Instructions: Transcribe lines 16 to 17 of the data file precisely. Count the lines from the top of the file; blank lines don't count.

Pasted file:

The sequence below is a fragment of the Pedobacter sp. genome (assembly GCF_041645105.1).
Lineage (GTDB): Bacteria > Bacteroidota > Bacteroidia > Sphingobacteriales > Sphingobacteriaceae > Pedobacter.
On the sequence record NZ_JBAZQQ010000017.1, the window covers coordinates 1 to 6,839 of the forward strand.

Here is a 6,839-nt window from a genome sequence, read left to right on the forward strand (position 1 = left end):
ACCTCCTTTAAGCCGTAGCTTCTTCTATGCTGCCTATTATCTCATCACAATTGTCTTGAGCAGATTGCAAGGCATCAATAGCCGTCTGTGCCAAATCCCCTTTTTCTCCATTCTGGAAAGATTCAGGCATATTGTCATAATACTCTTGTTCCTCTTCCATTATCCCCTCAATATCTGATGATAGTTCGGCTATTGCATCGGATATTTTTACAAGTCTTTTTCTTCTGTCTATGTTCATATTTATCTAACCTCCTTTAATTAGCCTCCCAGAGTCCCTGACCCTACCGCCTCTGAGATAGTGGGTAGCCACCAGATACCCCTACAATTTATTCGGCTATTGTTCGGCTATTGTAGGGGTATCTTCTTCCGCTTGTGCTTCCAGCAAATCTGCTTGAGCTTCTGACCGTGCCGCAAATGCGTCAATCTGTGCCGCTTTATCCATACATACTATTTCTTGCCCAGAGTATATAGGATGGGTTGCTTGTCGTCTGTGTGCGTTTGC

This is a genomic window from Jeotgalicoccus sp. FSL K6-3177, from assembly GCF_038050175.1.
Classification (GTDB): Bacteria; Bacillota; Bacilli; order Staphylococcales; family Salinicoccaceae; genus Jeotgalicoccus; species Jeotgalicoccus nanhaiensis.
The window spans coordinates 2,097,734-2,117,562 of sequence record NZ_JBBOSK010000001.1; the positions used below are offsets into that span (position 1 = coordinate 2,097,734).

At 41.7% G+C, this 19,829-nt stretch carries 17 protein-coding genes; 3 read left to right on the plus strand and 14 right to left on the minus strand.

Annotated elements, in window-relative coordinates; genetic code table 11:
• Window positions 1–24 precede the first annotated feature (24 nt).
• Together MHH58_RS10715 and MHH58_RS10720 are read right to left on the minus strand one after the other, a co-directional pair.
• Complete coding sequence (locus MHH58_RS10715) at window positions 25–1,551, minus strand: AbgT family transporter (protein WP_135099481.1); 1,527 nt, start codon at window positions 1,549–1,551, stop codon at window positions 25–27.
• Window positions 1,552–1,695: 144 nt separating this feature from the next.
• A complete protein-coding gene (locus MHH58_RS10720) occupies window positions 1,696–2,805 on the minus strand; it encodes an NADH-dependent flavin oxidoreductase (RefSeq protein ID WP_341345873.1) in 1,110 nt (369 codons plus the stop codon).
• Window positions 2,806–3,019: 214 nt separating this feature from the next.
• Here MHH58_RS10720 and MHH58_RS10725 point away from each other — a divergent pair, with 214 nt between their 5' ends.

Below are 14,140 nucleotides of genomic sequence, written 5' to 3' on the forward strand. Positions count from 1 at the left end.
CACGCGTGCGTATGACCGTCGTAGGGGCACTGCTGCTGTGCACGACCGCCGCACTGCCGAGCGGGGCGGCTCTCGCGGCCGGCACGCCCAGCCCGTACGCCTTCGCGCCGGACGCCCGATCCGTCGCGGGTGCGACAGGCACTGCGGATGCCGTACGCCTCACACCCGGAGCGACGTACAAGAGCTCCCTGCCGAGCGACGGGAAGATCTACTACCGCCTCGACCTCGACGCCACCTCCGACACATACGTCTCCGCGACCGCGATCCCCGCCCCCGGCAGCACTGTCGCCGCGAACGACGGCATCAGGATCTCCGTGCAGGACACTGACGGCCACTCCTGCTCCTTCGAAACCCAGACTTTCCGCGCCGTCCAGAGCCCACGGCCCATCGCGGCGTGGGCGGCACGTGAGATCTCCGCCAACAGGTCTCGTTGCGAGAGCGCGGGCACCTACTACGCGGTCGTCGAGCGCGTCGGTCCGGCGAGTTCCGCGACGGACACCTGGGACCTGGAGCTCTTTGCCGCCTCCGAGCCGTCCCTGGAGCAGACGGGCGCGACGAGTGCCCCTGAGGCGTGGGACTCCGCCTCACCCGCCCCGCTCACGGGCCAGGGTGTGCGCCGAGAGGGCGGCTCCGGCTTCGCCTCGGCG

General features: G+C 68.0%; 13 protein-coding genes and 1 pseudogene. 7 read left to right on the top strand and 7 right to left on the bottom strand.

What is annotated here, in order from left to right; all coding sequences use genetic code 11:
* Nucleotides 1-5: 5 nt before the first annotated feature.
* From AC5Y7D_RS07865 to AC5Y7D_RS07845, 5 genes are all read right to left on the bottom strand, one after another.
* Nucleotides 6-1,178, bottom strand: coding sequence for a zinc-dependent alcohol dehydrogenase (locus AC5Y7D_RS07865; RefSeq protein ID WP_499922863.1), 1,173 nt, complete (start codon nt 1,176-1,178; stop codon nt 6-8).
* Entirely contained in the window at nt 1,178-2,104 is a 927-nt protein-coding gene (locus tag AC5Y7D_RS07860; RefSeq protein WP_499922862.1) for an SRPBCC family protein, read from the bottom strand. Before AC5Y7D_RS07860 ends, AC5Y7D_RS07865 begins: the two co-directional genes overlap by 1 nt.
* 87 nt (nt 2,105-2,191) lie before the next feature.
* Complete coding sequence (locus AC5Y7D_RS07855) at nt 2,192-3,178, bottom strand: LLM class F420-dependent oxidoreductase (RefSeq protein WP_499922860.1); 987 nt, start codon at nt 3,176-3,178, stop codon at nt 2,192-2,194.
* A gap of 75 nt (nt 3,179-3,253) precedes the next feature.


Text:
• Window positions 2,806–3,019: 214 nt separating this feature from the next.
• Here MHH58_RS10720 and MHH58_RS10725 point away from each other — a divergent pair, with 214 nt between their 5' ends.